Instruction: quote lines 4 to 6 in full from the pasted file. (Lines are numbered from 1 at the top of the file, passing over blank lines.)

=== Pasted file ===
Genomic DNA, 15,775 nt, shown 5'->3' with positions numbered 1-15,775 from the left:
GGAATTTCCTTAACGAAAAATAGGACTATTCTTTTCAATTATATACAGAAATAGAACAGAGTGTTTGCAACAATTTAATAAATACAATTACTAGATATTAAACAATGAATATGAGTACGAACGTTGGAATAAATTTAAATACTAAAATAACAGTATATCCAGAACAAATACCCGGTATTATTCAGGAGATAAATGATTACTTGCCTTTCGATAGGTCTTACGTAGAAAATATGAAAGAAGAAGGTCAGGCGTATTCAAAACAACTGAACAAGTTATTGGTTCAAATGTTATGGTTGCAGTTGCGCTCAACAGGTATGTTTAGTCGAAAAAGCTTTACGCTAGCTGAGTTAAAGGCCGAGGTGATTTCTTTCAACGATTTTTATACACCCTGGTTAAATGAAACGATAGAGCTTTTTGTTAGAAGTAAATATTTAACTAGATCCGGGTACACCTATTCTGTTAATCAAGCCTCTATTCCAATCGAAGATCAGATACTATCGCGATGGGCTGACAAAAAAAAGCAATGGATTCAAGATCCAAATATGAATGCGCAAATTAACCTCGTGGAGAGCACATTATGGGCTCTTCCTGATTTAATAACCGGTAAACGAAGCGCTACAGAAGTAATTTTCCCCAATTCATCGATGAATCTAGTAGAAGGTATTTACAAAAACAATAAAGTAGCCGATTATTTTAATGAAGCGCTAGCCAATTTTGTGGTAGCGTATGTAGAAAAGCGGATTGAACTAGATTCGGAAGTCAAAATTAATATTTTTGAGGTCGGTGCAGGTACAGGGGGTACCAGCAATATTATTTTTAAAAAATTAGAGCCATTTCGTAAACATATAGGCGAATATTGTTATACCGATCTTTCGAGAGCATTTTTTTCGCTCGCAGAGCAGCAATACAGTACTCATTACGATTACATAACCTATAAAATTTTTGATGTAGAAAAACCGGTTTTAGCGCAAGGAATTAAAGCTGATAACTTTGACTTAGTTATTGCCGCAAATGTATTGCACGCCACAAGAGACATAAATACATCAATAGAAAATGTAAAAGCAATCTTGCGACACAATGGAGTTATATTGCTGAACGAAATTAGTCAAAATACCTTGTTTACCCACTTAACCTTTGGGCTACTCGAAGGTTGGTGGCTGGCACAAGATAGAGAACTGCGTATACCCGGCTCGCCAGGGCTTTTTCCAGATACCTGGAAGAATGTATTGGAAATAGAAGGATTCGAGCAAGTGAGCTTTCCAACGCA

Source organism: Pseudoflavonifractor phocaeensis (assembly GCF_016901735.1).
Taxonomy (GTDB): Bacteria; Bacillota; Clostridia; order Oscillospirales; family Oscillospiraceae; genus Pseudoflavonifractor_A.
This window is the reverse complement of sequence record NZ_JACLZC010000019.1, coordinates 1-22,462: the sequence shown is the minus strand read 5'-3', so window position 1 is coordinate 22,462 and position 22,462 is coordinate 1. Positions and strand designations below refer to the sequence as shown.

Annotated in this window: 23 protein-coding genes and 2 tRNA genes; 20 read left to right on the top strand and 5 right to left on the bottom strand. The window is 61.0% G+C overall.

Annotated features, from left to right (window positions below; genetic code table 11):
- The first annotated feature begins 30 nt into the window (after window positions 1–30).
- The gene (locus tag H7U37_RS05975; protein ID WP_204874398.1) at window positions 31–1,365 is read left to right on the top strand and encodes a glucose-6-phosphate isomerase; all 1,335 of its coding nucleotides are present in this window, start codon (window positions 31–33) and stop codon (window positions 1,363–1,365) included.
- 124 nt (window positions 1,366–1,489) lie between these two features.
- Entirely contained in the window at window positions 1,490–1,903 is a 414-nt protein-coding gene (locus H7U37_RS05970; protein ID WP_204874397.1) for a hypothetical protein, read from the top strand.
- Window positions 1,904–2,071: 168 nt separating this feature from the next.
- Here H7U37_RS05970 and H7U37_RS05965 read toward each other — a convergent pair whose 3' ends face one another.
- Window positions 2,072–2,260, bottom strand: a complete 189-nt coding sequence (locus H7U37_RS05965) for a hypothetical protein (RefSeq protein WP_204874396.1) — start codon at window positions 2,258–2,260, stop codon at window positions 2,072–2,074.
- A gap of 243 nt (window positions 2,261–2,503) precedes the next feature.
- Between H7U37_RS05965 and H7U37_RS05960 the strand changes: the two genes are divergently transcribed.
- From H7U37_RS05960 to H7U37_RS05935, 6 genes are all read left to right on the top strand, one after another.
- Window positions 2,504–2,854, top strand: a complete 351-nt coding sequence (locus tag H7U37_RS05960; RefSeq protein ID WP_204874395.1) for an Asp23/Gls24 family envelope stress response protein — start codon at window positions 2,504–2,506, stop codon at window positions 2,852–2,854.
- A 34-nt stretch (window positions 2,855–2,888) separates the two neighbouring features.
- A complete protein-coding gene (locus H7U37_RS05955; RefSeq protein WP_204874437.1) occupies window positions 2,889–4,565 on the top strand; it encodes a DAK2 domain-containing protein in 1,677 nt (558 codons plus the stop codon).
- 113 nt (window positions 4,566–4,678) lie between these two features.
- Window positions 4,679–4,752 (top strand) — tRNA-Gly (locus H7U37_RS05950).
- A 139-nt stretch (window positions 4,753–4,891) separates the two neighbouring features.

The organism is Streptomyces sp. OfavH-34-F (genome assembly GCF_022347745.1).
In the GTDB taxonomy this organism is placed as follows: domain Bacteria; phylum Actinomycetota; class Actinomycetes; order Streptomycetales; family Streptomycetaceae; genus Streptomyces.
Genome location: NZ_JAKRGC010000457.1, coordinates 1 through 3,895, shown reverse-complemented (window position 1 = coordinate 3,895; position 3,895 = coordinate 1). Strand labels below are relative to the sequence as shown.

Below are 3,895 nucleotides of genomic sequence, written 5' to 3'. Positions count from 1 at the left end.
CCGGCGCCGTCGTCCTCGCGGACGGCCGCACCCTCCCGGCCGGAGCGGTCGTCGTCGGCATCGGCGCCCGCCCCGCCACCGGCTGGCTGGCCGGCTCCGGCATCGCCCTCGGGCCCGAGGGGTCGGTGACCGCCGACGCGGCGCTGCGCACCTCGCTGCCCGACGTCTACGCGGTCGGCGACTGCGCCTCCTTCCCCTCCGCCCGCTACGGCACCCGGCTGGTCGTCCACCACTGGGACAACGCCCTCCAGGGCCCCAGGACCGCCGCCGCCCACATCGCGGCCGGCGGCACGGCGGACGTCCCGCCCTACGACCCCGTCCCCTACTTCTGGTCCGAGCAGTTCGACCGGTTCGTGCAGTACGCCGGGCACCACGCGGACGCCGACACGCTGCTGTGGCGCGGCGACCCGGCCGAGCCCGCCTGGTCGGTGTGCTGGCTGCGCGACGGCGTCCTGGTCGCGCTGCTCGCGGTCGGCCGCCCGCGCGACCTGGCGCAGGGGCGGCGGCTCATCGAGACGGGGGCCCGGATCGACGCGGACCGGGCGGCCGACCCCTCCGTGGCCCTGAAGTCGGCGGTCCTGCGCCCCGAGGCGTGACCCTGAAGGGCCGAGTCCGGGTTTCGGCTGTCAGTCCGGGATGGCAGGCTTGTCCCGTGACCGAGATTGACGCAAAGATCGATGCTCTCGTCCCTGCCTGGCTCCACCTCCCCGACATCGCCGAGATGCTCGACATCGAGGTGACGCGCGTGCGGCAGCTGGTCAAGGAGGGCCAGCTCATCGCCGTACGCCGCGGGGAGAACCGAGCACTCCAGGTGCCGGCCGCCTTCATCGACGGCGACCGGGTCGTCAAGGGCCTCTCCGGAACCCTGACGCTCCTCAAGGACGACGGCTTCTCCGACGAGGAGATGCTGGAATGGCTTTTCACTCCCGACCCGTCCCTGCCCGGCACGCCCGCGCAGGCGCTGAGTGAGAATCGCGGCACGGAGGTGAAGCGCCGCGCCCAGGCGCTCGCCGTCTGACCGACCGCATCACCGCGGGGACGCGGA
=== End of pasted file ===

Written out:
Taxonomy (GTDB): Bacteria; Bacillota; Clostridia; order Oscillospirales; family Oscillospiraceae; genus Pseudoflavonifractor_A.
This window is the reverse complement of sequence record NZ_JACLZC010000019.1, coordinates 1-22,462: the sequence shown is the minus strand read 5'-3', so window position 1 is coordinate 22,462 and position 22,462 is coordinate 1. Positions and strand designations below refer to the sequence as shown.

Annotated in this window: 23 protein-coding genes and 2 tRNA genes; 20 read left to right on the top strand and 5 right to left on the bottom strand. The window is 61.0% G+C overall.